People in the Talle Wildlife Sanctuary are also of Talle Valley tea, made with black tea and dark rum, and Talle Valley chicken stomach mixed with egg and cooked in bamboo. The also eat banana tree blossoms.
Bodos are hill tribals of Mongol extraction who inhabit the northern plains region of Assam. Bodos are fervently proud of their heritage and culture and have increasingly felt that their own culture and language is threatened by Assamese dominance The Bodos are known to be the earliest settlers of Assam, and the first to cultivate rice and rear silkworms. The Bodos are considered to be the largest ethnic and linguistic group of the Brahmaputra valley and they reside in the north-western parts of Assam. Udalguri and Kokrajhar of Assam are considered the centre of the Bodo area. [Source: india-north-east.com |=|]
The Bodos are the largest among the Bodo - Kachari Clan. The word 'Bodo' has been derived from the word 'Bod' which means Tibet. The Bodos speak Tibeto - Burmese language or the Bodo language. Bodos also have a language of their own called Deodahi. They are considered to have reached the Brahmaputra valley via Tibet and settled in the foothills of the eastern Himalayan range which includes the whole of Assam, Tripura, North Bengal and parts of Bangladesh. Historically the great Bodos were known as the Mech. Even today the Bodos living in West Bengal, Nagaland and Nepal are called Mech. The Bodos use the term Bodosa (meaning son of Bodo) to describe themselves. Even though Bodos are demographically separated they follow the same culture, tradition, language and religion. |=|
Apart from farming, weaving is another integral part of Bodo culture. Many families rear their own silkworms, the cocoons of which are then spun into silk. Bodo girls learn to weave from a young age, and no Bodo courtyard is complete without a loom. The Bodos are also expert craftsmen in bamboo products. For most of the Bodo tribes, rice is the main food which is generally accompanied by mouth watering dishes made from pork or fish. Bodos are also fond of the conventional drink called Zu Mai. Zu means wine and Mai means rice. |=|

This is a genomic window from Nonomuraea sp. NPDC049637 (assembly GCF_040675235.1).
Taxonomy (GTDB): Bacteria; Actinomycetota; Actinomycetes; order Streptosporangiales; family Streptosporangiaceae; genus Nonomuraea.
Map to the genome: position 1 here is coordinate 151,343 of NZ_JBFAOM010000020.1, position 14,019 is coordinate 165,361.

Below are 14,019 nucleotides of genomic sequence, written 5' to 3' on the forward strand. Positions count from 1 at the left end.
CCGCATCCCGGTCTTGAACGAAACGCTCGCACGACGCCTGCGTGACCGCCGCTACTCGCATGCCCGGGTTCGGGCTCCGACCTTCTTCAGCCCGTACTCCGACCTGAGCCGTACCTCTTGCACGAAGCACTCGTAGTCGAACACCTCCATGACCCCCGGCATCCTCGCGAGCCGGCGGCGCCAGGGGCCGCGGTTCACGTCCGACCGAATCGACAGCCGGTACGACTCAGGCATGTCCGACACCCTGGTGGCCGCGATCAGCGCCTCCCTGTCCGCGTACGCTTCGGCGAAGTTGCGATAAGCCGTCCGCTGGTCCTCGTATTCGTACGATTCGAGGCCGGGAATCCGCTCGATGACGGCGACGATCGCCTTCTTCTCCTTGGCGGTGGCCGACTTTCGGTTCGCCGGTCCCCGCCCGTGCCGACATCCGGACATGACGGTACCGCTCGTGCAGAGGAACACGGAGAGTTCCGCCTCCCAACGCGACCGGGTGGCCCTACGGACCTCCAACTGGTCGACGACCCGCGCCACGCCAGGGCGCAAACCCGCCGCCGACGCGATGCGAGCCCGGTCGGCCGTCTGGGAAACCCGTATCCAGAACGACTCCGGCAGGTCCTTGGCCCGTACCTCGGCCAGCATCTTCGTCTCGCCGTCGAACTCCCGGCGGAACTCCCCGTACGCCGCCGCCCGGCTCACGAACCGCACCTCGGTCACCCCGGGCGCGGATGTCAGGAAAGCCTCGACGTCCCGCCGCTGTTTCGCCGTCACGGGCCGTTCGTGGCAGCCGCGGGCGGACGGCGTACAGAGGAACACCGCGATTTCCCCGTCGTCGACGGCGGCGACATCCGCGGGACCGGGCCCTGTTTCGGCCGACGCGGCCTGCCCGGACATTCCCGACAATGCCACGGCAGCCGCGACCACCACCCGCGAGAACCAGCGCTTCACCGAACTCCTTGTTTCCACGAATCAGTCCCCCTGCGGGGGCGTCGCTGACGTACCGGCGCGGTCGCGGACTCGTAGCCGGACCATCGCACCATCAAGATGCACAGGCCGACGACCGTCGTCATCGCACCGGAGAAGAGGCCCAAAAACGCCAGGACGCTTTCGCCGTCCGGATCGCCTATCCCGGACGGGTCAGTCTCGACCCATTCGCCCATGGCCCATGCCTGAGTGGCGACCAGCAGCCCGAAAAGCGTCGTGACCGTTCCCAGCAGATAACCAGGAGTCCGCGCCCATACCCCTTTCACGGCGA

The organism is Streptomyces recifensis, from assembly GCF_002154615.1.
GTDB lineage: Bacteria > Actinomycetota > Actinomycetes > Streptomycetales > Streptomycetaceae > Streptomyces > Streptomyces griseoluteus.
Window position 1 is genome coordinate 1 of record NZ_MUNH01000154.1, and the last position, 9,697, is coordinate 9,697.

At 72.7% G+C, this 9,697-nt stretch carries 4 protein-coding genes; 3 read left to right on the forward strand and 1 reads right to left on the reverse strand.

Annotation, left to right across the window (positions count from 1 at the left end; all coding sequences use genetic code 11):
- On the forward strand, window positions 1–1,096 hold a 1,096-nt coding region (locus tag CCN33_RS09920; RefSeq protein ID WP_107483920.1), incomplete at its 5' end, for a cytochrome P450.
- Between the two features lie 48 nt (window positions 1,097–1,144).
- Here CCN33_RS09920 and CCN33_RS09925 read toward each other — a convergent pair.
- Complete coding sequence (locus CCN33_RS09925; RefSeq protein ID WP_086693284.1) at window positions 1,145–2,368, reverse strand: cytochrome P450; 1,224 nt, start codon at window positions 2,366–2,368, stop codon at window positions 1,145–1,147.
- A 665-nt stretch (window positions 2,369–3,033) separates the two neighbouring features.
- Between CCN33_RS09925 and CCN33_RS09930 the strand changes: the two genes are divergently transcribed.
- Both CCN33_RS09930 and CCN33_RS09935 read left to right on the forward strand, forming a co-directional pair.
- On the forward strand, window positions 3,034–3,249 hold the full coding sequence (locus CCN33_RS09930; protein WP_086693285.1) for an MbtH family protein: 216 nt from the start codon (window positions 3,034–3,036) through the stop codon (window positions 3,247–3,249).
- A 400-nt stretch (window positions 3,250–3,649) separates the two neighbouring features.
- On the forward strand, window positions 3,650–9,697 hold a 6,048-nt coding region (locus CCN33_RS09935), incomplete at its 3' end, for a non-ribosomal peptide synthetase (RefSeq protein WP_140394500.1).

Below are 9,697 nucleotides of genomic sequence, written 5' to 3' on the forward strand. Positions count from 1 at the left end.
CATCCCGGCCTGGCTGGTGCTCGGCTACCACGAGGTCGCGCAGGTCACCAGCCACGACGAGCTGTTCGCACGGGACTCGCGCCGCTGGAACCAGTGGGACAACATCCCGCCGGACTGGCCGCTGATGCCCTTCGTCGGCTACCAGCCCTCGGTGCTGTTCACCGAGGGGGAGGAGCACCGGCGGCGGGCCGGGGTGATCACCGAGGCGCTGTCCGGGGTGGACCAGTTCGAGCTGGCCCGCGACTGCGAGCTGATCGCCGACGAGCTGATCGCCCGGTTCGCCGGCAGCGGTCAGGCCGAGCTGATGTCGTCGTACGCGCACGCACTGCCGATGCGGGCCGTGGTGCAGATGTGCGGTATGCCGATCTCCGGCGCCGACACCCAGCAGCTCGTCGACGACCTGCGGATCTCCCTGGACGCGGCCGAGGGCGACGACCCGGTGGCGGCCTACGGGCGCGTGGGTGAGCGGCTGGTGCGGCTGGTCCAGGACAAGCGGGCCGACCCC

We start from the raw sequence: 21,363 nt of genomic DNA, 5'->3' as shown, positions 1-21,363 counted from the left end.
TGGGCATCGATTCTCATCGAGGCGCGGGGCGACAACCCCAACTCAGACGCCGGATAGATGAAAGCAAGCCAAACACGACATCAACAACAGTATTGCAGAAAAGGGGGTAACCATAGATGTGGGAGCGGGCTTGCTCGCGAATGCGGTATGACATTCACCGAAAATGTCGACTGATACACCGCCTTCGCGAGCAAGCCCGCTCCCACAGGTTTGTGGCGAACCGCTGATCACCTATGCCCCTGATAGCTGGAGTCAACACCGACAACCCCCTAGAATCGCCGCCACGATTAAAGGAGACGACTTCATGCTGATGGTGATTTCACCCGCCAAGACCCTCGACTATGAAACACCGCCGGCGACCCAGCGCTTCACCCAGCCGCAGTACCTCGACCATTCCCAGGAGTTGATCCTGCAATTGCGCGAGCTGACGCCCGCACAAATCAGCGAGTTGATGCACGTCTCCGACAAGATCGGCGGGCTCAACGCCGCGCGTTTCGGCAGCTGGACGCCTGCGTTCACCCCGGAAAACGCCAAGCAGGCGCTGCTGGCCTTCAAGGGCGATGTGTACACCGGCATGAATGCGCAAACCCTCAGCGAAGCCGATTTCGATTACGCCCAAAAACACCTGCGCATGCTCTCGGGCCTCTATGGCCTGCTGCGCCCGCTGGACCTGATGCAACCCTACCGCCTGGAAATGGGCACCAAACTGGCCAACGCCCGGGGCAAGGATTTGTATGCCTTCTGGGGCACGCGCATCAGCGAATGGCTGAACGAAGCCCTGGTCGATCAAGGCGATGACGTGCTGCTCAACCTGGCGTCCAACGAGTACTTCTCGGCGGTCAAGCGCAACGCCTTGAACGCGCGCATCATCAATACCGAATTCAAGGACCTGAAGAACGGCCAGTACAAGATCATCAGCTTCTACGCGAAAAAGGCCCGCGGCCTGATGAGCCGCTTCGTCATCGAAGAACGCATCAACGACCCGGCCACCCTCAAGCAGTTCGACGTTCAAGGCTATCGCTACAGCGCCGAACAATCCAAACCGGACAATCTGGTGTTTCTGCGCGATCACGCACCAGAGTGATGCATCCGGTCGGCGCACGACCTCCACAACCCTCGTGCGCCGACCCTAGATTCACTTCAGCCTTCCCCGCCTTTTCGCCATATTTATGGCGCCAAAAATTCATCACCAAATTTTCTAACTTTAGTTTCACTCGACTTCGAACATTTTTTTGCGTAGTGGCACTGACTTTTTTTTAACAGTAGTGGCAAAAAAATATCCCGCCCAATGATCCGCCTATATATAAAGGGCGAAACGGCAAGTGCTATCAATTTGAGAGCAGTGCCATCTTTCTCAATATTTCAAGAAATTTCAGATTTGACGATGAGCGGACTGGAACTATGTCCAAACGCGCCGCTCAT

Bodo Religion and Culture
Bodos practice Brahmoism (a Hindu reform movement), Bathouism, Christianity and others. As of 2001, more than 90 percent of the Bodos living in Assam were believers of Bodo Brahma Dharma. However, the percentage of Christians is growing. In 1991, only 8.58 percent of the Bodo were Christian, but that percentage had increased to 9.40 percent by 2001. Similarly, the percentage of Brahmos decreased from 91.13 percent in 1991, to 90.31 percent in 2001. Only a few Bodos still believe in the Animist religion (2,478 in 1991, 141 in 2001). [Source: Wikipedia +]
In Bathouism is a form of forefather worship called Obonglaoree. The sijwu plant is taken as the symbol of Bathou and worshipped. In the Bodo Language Ba means five and thou means deep. Five is a significant number in the Bathou religion. A clean surface near home or courtyard is considered as an ideal place for worship. Usually, a pair of areca nut called 'goi' and betel leaf called 'pathwi' could be used as offering. On some occasion, worship offering could include rice, milk and sugar. For the Kherai Puja, the most important festival of the Bodos, the altar is placed in the rice field. +
Bathow Puja is an important religious festival of the Bodos. The different forms of this festival are - Garja, Kherai and Marai. Among these Kherai is the most significant and the most important festival of the Bodos. Other important festivals of the Bodos include Hapsa Hatarnai, Awnkham Gwrlwi Janai, Bwisagu and Domashi. +
The Bagarumba or Bagurumba dance and Deodhini Dance are the important dances of the Bodos. The Bagurumba dance is also called the “butterfly dance” as the dancers dance like butterflies. The term Deodhini is derived from the Sanskrit word “Deva” which means god or deity and “Dhani” means sound, i.e. echo. Hence the term “Deodhini” literally means the sound or utterings of a god or deity. |=|
The dresses of Bodo women are a distinguishable feature of Bodo culture. A man can identify a Bodo womanfolk seeing the dresses of her. Bodo woman wears her “Dokhna “covering the body from the chest down to the ankle. Its length and breadth is made in such a way that it can be tied one round at a time in the waist. Dokhna or Dokhona is made of varied colours and “Agor” or ( Phul in Assamese).Now-a-days Bodo women wear blouse to cover her upper bosom and adorns with “Jumgra “(Scarf)on it. The Jumgra covers the upper portion of the body. Bodo women wear various colours of scarf with full of Agor (handy work design) to beautify themselves. Seeing this beautiful art of the Bodo women Lady Hydery (Wife of the first Governor of Assam) made this comment, “I have travelled throughout the world with my husband but I have not seen that a mother has spun and woven the cloth for herself and for her children.” +
Bodos Political and Regional Groups